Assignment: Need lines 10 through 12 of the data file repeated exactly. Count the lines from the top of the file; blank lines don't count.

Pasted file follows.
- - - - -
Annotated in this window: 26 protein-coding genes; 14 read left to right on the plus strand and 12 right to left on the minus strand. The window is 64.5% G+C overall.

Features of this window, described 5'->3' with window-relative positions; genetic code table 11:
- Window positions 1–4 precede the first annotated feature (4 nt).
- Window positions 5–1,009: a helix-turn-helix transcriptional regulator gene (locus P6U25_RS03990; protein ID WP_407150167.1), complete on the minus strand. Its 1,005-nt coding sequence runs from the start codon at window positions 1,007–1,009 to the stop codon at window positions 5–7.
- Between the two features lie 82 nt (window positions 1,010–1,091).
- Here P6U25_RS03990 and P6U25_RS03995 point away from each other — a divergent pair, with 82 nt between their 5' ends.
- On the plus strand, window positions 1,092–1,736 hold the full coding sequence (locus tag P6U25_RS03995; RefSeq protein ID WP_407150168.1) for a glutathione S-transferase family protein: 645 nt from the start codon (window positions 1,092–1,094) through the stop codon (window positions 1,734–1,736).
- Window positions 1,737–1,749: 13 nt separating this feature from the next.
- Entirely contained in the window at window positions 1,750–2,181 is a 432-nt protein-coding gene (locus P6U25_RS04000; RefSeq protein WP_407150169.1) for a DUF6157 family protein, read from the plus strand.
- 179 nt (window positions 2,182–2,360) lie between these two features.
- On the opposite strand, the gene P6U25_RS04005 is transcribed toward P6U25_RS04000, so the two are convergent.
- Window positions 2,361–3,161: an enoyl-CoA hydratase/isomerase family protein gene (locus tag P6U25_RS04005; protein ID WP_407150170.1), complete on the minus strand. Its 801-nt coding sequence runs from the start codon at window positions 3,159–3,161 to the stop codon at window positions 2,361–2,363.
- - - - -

- 179 nt (window positions 2,182–2,360) lie between these two features.
- On the opposite strand, the gene P6U25_RS04005 is transcribed toward P6U25_RS04000, so the two are convergent.
- Window positions 2,361–3,161: an enoyl-CoA hydratase/isomerase family protein gene (locus tag P6U25_RS04005; protein ID WP_407150170.1), complete on the minus strand. Its 801-nt coding sequence runs from the start codon at window positions 3,159–3,161 to the stop codon at window positions 2,361–2,363.